When Andy and I first got married, we were loners. We knew people, but we didn’t have too many friends. We did things together, made excuses why we were busy, and generally focused on the two of us.
Now, there’s nothing wrong with that. Too many couples and families nowadays get so busy that they never have time for their marriage. Spending time strengthening your marriage is very important, especially at first! However, we were missing out.
About six months into our marriage, we started realizing what we were missing out on…friends. Other couples to spend time with and grow with. We were hesitant at first. Part of us felt like if a couple had kids and we didn’t, then we really didn’t have too much in common. Then we realized how fun being friends with other couples can be!
We’re now blessed to have a large circle of couples as “friends”, and several that I would consider close friends. We hang out at least once a week, go to church together, and, in general, live life together. It’s great! But why is this important?
First, no matter how good of a friend your spouse is, he or she just can never replace your need for friendships with people of the same sex. Ladies, trust me, you need women in your life. Other women understand you, they appreciate the same things you do, and they can give you awesome advice. I know my husband would say the same about men.
Second, you can grow together as couples. Undoubtedly, you still have single friends. You may not like it, but the day you said “I do”, your friendships with them changed. While you may still have a lot of things in common, there is quite simply a barrier of difference between unmarried and married people. Growing up, I’d watch movies with my parents and find them laughing hysterically at a part that I didn’t find that funny. They would tell us that you could only understand the joke if you were married. I understand that now.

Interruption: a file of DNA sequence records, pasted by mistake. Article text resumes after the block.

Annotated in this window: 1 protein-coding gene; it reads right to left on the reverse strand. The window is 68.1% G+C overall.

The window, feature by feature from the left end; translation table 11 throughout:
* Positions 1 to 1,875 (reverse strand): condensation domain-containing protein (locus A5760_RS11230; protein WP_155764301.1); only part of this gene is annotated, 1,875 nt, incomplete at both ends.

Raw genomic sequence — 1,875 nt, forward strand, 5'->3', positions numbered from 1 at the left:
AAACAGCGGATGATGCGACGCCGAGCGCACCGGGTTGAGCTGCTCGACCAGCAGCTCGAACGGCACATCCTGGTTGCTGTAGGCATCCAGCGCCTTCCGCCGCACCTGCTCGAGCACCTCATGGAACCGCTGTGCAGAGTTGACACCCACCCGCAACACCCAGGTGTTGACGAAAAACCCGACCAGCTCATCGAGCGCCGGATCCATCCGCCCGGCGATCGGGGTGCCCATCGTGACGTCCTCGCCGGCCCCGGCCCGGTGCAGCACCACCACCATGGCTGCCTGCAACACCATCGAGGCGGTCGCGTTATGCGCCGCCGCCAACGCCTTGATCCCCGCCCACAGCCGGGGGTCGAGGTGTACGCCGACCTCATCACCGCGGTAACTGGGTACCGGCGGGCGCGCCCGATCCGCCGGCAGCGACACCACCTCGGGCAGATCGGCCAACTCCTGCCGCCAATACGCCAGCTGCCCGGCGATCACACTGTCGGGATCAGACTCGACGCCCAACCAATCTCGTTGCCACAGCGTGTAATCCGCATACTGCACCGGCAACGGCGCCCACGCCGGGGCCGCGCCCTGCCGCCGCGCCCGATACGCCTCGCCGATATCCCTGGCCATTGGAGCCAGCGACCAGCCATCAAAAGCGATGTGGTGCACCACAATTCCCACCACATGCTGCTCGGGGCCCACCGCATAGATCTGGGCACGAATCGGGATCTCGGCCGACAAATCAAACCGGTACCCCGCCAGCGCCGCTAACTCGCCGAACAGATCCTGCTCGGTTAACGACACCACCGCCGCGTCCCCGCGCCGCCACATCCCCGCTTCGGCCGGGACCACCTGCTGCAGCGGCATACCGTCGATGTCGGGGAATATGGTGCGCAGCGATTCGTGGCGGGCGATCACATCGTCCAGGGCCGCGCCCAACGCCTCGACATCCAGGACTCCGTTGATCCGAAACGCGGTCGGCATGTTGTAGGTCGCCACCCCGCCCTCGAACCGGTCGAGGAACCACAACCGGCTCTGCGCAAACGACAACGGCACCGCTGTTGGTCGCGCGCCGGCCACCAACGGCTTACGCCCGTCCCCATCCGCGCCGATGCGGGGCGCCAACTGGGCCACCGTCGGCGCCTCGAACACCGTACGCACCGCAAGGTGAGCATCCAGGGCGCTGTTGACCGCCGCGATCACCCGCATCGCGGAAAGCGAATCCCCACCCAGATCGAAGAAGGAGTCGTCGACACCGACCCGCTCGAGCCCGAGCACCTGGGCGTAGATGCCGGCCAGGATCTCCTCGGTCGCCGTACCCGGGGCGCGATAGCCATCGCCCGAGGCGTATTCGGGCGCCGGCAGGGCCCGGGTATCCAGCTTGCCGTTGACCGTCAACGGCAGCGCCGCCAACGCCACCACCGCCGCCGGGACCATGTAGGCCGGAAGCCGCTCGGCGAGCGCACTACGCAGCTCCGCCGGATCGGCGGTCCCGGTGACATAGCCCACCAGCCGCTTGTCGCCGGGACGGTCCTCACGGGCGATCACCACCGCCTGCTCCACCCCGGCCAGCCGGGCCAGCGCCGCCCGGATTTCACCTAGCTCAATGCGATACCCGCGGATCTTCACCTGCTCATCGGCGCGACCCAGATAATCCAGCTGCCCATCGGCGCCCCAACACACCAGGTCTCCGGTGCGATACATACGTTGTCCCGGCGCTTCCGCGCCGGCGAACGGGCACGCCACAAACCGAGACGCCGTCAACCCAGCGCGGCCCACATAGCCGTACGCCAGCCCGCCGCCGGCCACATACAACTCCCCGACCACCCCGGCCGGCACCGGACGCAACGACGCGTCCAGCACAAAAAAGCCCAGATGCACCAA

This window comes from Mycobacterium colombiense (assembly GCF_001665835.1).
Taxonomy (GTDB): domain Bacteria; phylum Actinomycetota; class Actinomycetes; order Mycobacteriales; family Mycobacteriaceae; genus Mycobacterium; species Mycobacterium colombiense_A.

The fact of the matter is, marriage changes you. It’s no longer just you…it’s you and your spouse. You’re a couple and a family. Being friends with other married couples gives you the opportunity to grow together. You can laugh about the same jokes and plan activities that “work” for married people (like a ladies night out that ends early so sleepy babies can get to bed). You’re there for each other when you have babies, buy a house, or change jobs. You do life together, and it just works.
Finally, you can learn a lot from other couples. Maybe you’re friends with a couple that are old enough to be your parents. They have so much experiential wisdom that they can share with you from their many years of marriage! Or maybe some of your close friends have babies and you don’t. Are they not the perfect people to watch and learn about childrearing? And aren’t they the perfect people to talk to about when to have kids, how to balance kids and marriage, etc? Or maybe there’s a couple that’s even more newlywed than you. They’re looking to you for advice and guidance. Don’t let them down! Being friends with other married couples can be such a learning experience!
So, open up your planner a little to make a few new friends. Don’t avoid the next Sunday school activity. Get out there and start forging relationships with other couples! I promise you, you won’t regret it.